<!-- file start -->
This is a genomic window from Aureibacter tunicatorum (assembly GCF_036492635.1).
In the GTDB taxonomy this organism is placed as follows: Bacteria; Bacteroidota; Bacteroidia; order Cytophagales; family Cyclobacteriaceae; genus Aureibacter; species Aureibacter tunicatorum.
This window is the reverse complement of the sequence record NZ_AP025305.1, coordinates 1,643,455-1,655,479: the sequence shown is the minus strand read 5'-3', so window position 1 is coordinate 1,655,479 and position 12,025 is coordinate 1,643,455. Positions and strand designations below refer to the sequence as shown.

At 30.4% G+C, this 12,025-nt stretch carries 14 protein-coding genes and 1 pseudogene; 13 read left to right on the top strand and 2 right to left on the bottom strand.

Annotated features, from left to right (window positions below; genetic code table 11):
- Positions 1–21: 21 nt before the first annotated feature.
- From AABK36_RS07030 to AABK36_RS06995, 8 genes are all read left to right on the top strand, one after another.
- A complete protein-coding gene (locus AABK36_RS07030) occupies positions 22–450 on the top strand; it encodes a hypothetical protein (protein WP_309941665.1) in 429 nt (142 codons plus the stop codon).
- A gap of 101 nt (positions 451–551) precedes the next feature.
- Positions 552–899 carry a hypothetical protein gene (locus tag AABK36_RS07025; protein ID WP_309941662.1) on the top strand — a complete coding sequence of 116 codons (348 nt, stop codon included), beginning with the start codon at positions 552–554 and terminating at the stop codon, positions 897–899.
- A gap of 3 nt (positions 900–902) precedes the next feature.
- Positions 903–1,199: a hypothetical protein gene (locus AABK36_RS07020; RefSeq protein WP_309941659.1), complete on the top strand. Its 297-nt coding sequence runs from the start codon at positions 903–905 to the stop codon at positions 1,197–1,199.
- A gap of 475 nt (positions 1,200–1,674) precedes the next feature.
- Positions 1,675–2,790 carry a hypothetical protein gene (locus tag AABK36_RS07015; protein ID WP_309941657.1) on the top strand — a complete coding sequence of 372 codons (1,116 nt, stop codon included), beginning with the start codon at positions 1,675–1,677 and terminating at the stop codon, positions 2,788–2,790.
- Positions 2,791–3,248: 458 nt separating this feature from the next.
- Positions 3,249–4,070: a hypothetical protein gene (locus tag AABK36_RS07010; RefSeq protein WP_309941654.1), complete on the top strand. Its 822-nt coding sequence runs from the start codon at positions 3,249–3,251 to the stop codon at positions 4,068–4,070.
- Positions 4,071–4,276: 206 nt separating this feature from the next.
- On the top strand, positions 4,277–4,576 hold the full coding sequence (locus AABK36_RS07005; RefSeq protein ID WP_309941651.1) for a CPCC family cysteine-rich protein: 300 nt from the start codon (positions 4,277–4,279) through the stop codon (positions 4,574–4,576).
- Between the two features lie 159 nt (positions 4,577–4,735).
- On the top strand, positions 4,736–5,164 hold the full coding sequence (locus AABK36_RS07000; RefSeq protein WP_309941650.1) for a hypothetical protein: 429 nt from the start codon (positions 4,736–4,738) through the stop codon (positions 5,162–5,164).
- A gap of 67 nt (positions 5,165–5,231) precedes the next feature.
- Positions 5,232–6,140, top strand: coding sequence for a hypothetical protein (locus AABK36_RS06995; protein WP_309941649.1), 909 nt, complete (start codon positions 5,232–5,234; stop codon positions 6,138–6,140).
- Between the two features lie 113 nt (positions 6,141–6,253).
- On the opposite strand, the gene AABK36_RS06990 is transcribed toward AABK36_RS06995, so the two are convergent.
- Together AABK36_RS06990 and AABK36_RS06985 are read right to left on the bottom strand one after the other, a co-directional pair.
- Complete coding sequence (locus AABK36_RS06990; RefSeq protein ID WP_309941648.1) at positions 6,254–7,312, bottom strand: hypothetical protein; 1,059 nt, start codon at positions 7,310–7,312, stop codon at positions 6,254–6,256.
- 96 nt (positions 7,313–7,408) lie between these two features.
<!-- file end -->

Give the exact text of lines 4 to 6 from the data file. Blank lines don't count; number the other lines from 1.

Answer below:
At 30.4% G+C, this 12,025-nt stretch carries 14 protein-coding genes and 1 pseudogene; 13 read left to right on the top strand and 2 right to left on the bottom strand.

Annotated features, from left to right (window positions below; genetic code table 11):
- Positions 1–21: 21 nt before the first annotated feature.